Writing for South Africa’s Daily Maverick, my husband, Glen Retief reflects on his early 1990’s encounter with civil rights lawyer, David Buckel. What jarred the memory was David Buckel’s controversial, disturbing, and carefully orchestrated public suicide last month in Brooklyn, NY.
At dawn he wheeled a barrow to Prospect Park, near his workplace. In it he had a jug of petrol, the kind you bring back from the BP when you run out along the road. He also had a printed copy of another suicide letter, which he left in the barrow. In this one, he apologised to the police for leaving a mess.
No one witnessed his self-immolation, although we can all probably picture it after Malcolm Browne’s classic photograph of the monk Thich Quang Duc setting himself alight in Saigon in 1963: the placid serenity, the eerie, unshakable commitment.
In a note Buckel emailed the day of his death he stated he took his life in protest of our inaction to address climate change. He suggests his suicide mirrors what we are doing to ourselves as a specie. He soaked himself in gasoline and set himself alight leaving loved ones behind, including a college-aged daughter.
In reacting to this dramatic and extreme act, writers and commenters in print and on social media immediately began commenting on Buckel’s mental health. They proposed various psychological reasons why Buckel would kill himself. This could not simply be an act of political witness. He must have been depressed, suicidal for a long time, weary of life, perhaps because of a recently diagnosed terminal disease. Why else would he do something so violent to himself and so thoughtless to his loved ones?
Right-wing media reacted quickly and with lots of heat and derision. I am not surprised the folks who dismiss the reality of climate change were some of the first to mock Buckel and his death. But strong reactions to Buckel’s death and multiple distractions away from his message have come from all political corners.
I have spent time reading Buckel’s final words he emailed to the New York Times other media.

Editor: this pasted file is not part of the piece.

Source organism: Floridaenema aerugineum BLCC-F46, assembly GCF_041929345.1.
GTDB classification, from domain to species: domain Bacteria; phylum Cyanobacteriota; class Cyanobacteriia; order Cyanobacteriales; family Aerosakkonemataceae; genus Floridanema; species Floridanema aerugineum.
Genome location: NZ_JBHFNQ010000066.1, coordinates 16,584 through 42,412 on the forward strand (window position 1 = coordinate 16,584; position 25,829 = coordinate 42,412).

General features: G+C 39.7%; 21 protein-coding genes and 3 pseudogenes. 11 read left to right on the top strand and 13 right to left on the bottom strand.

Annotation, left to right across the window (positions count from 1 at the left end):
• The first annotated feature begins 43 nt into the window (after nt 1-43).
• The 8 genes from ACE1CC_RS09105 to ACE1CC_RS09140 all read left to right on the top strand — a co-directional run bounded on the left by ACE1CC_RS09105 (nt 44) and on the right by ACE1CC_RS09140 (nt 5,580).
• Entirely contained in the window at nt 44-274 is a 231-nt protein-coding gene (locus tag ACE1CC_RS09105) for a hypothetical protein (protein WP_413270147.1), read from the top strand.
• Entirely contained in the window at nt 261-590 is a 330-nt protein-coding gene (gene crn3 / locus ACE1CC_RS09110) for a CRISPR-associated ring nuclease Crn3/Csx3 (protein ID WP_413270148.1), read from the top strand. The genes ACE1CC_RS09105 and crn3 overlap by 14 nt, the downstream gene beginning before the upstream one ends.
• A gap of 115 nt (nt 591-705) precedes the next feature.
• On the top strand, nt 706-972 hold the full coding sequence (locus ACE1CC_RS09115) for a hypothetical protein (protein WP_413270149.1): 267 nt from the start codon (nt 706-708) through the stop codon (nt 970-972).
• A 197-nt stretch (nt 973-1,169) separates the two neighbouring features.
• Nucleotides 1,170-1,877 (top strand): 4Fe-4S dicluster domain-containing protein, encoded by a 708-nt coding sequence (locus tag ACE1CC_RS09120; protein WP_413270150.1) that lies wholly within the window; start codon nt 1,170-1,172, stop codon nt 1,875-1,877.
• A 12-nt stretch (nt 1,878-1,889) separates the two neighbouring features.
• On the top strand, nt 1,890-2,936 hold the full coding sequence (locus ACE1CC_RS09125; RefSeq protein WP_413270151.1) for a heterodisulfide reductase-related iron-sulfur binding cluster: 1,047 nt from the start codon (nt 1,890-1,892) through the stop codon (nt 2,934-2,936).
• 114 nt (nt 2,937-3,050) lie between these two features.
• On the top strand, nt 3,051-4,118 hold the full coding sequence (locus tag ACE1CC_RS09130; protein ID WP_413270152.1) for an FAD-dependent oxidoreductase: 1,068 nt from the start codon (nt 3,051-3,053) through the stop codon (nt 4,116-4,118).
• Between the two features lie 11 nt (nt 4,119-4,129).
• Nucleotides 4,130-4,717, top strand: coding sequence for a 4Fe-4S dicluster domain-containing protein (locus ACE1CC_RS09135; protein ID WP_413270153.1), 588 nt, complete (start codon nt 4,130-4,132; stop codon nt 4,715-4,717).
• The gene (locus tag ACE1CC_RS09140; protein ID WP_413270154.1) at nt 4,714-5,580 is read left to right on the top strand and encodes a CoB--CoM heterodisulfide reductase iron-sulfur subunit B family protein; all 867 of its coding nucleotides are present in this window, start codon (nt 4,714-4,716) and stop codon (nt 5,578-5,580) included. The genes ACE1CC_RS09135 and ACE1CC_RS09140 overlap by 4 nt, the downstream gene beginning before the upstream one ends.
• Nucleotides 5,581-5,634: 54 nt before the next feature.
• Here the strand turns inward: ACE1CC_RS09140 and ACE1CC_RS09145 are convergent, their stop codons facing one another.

“Pollution ravages our planet, oozing inhabitability via air, soil, water and weather. Most humans on the planet now breathe air made unhealthy by fossil fuels, and many die early deaths as a result — my early death by fossil fuel reflects what we are doing to ourselves.”
In his note, which was received by The Times at 5:55 a.m., Mr. Buckel discussed the difficulty of improving the world even for those who make vigorous efforts to do so.
Privilege, he said, was derived from the suffering of others.
“Many who drive their own lives to help others often realize that they do not change what causes the need for their help,” Mr. Buckel wrote, adding that donating to organizations was not enough.
Noting that he was privileged with “good health to the final moment,” Mr. Buckel said he wanted his death to lead to increased action. “Honorable purpose in life invites honorable purpose in death,” he wrote.
What I find curious about Buckel’s death is not all the reasons–stated or unknown–for why he did it. Rather I am curious about what his self-immolation does to us and for us. People are quick to judge, to condemn, to minimize, and to turn the conversation to anything but Buckel’s message.
Suicide is a dreadful and unnecessary route to take. LGBTQ people are working hard to stay alive and to create a world where we thrive and enjoy life. Suicide always pushes a lot of buttons for many people for multiple reasons.
There is always a need for a useful conversation about suicide prevention. I highly recommend Kate Bornstein’s book, 101 Alternatives to Suicides for Teens, Freaks, and Other Outlaws.
I must return to Buckel’s message though–regardless of what we may feel about how he chose to highlight it. He tells us his death mirrors what we are doing to ourselves and our loved ones.
- We have soaked our lives and our economies with fossil fuels.
- We have ignited global warming.
- Some people claim Buckel was mentally ill or emotionally unstable. I point you to Amitav Ghosh, who write how we are all deranged when it comes to climate change. We are on a heedless, irrational, suicidal course that can only be explained by a mass derangement.
- When people point out the thoughtlessness of Buckel’s action and how it affects his loved ones, particularly his daughter, I see even this as a mirror to us for all of the ways we do not do enough to ensure our descendants have a safe and stable place to live.
My major critique of Buckel’s actions is that we still need him, even if he believed his death will have a bigger impact than the rest of his life would have had. This is not the time to give up, to jump ship, to abandon the effort and say all is lost. I will not pretend everything will be ok, or there is a lot of hope. We have set ourselves on a risky path with lots of dangerous consequences. We will need courage for the days ahead even more than hope. We need to believe in each other more than we believe is possible. And though I strongly advocate against suicide, I do believe there are many other ways we can put our bodies on the line. Like the fierce, creative, and controversial early HIV/AIDS activists, we need to move systems and use our heads, hearts, and bodies to do so.
I will continue to look at Buckel’s death as a mirror, one with a dreadful and disturbing image looking back at all of us. “…my early death by fossil fuel reflects what we are doing to ourselves.”
On a spring day in a park in NYC a gay rights lawyer set himself aflame with the hope of showing us what we most often refuse to see.